If silk sounded like music, it would sound like Billy Eckstine — as smooth as his distinctive voice and look.
The singing veiled a stark reality of challenges faced by African-American singers in his day. Cary Ginell, who wrote about Eckstine’s life in Mr. B: The Music and Life of Billy Eckstine, described it this way: “I consider Billy Eckstine the Jackie Robinson of popular music… Blacks, they would either sing blues or they would be in jazz bands … in vocal groups, like The Mills Brothers … or as a novelty singer. But they were not permitted to enter the domain of Perry Como and Bing Crosby.”
Billy challenged that paradigm. Challenge was part of the Eckstine way, even challenging the concept of bebop with his own band. He was not fond of the term — preferring “progressive jazz” — and demanded respect for the music as a serious studied art form.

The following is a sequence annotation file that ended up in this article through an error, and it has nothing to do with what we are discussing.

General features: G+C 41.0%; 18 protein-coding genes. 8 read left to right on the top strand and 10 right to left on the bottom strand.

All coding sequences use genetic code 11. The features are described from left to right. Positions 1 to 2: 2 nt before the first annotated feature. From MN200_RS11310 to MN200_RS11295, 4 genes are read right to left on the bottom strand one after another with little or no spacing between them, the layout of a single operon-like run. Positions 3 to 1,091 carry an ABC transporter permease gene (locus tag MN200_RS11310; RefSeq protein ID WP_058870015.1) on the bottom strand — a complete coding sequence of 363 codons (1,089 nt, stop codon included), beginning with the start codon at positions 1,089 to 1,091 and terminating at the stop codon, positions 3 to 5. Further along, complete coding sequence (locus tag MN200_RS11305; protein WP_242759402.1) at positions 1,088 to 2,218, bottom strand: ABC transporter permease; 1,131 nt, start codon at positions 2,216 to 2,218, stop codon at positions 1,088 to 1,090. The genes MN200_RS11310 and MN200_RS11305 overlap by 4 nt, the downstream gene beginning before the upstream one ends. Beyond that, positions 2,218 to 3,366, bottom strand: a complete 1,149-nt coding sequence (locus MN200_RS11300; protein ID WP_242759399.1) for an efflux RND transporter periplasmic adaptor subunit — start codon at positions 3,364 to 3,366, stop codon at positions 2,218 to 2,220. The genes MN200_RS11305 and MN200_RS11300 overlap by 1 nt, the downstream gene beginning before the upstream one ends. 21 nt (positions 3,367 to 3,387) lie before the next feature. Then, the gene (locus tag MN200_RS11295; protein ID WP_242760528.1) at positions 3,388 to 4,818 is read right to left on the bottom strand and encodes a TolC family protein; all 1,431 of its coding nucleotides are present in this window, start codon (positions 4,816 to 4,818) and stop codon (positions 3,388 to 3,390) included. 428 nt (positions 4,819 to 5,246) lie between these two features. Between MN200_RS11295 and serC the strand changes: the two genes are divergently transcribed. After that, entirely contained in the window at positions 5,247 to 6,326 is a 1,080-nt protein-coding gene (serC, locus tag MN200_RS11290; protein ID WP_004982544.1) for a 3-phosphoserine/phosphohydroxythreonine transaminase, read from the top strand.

The gentle delivery and crooner sensibilities found challenge again when in a 1950 Life magazine profile, a picture showing him being swarmed by admiring white female fans contributed to changing the course of his career. With white radio hosts not playing his recordings on segregated stations, Billy’s words sadly focused the realities: “Maybe Black male singers are not supposed to sing about love… You’re supposed to sing about hurt…”
The artistry includes the all-too-familiar shield — the beauty of the music belying the truer ugliness faced. The artistry was a silkiness so much stronger than hate, a smoothness that rose above and entranced, danced, and excited.